BMI View : The realisation of a Russia-Korea gas pipeline would certainly give the gas exporter a large market opportunity in South Korea, the world's second largest importer of liquefied natural gas (LNG). Although Russia is attempting to push the project ahead, this pipeline is unlikely to materialise unless security in the Korean peninsula drastically improves ; we do not think this will take place quickly enough to meet the 2017 start-up date that Russia has eyed for the project.
Russia is not giving up on the prospect of a pipeline that would deliver gas to the Republic of Korea ( South Korea ) via the Democratic People's Republic of Korea ( North Korea ) . In early February 2013, Russian ambassador to Pyongyang Alexander Timonin told the press that talks for this project are still ongoing. South Korean news agency Yonhap also reported that this pipeline was one of the topics of discussion during Russian president Vladimir Putin's meeting with Incheon mayor Song Young-Gil in Moscow on February 8 2013 .
The Russia-Korea pipeline project was first conceived in the late 2000s by Russian state-owned gas export monopoly Gazprom and Korea's state-owned gas firm Kogas . In a Memorandum of U nderstanding (MoU) signed in June 2009, both companies agreed to study the feasibility of a pipeline that would allow Russia to send gas to South Korea via North Korea; the line would travel through the eastern coastal provinces of Gyeongseong and Wonsan in North Korea to Goseong, Incheon and Pyeongtaek in South Korea. The pipeline was to have a capacity of 10 - 12bn cubic metres (bcm) per year. Gazprom had hope d that gas to Korea would start flowing by 2017.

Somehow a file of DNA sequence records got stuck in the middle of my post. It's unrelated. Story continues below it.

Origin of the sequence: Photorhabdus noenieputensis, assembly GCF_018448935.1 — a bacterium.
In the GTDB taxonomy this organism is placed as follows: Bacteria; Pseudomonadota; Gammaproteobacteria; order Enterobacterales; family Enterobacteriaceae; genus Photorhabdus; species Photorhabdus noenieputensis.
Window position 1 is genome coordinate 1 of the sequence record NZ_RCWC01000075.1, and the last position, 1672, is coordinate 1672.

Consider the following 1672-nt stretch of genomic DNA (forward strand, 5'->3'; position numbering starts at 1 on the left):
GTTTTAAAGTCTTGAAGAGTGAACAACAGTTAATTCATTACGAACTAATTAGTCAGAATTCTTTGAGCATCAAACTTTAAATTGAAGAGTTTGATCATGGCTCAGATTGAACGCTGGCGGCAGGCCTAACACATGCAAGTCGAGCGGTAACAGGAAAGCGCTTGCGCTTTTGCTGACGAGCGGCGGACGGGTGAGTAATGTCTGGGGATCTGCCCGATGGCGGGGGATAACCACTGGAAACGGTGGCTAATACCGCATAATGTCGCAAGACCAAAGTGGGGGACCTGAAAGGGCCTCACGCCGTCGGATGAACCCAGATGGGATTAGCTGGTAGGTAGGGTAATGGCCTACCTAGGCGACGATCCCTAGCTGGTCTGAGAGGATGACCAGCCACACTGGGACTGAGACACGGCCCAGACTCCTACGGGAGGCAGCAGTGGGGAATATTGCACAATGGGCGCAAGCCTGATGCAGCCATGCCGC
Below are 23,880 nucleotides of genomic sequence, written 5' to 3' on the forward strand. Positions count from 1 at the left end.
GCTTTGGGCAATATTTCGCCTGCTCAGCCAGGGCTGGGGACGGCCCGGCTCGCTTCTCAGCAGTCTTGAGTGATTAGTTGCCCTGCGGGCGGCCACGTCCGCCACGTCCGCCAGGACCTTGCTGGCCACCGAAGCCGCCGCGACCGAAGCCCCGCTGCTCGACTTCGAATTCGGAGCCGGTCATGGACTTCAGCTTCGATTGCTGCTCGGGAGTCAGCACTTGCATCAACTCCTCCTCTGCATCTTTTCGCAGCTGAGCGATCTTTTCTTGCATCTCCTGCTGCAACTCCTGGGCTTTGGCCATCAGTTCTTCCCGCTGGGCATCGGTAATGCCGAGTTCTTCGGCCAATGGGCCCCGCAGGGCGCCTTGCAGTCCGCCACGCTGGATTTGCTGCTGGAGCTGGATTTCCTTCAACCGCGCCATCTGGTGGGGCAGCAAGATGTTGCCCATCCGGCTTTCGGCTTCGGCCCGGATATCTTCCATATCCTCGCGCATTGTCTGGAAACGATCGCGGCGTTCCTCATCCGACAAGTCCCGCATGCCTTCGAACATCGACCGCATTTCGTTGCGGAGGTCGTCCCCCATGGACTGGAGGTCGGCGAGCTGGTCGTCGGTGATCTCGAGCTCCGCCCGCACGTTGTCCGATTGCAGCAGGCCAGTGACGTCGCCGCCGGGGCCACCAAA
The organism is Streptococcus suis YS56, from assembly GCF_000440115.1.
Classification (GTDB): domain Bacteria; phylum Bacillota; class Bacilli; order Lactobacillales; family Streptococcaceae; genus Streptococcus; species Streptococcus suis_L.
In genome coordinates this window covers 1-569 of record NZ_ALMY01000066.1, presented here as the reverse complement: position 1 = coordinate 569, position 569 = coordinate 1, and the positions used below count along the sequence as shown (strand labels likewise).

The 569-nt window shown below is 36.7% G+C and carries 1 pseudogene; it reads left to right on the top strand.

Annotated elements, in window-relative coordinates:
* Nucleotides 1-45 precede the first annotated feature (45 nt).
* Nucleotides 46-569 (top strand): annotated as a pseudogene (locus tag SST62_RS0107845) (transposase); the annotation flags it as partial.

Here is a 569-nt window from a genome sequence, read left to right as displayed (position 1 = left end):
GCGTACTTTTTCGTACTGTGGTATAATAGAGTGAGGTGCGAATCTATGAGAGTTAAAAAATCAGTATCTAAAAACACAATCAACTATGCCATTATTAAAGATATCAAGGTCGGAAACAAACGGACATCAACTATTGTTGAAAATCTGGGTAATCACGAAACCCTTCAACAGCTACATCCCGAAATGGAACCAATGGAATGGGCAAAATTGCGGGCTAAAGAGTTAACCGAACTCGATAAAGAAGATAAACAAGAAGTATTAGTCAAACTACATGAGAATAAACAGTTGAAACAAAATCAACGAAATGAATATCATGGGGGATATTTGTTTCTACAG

Far East Dream
Pipeline gas exports to Korea form part of Russia's Far East push, both in terms of developing its Far Eastern areas and of diversify ing its gas markets away from its increasingly troubled core market in Europe. Asia's growing gas demand has made it an increasingly attractive market and Putin ordered the country's hydrocarbons industry to direct its focus to this growth market in November 2012. In August 2012, the Ministry of Far East Development was set up under the watch of Viktor Ishayev for this express purpose.
A 1,400km pipeline linking Russia's Sakhalin Island to Hokkaido in Japan, the world's largest liquefied natural gas (LNG) importer, is currently being studied. Russia also has plans for the Altai pipeline, connecting gas from Western Siberia to growing gas importer China, though this project is being held hostage by Russia's persistent failure to secure a gas sale and purchase agreement (SPA) with the latter over pricing disputes.
A gas pipeline would increase Russia's share of South Korean gas imports, all of which are obtained via LNG trade. In 2012, it only made up about 5.9% of the peninsula country's total LNG imports. Given South Korea's status as the second largest LNG importer in the world, t he Russia-Kor ea pipeline would complement other proposed Asian pipeline projects and consolidate Russia's position in one of the world's biggest regional gas markets.
|Stepping Up The Korean Game|
|Russian Share Of South Korea's LNG Market Vs. Competitors For 2012 (%)|
A Pipe Dream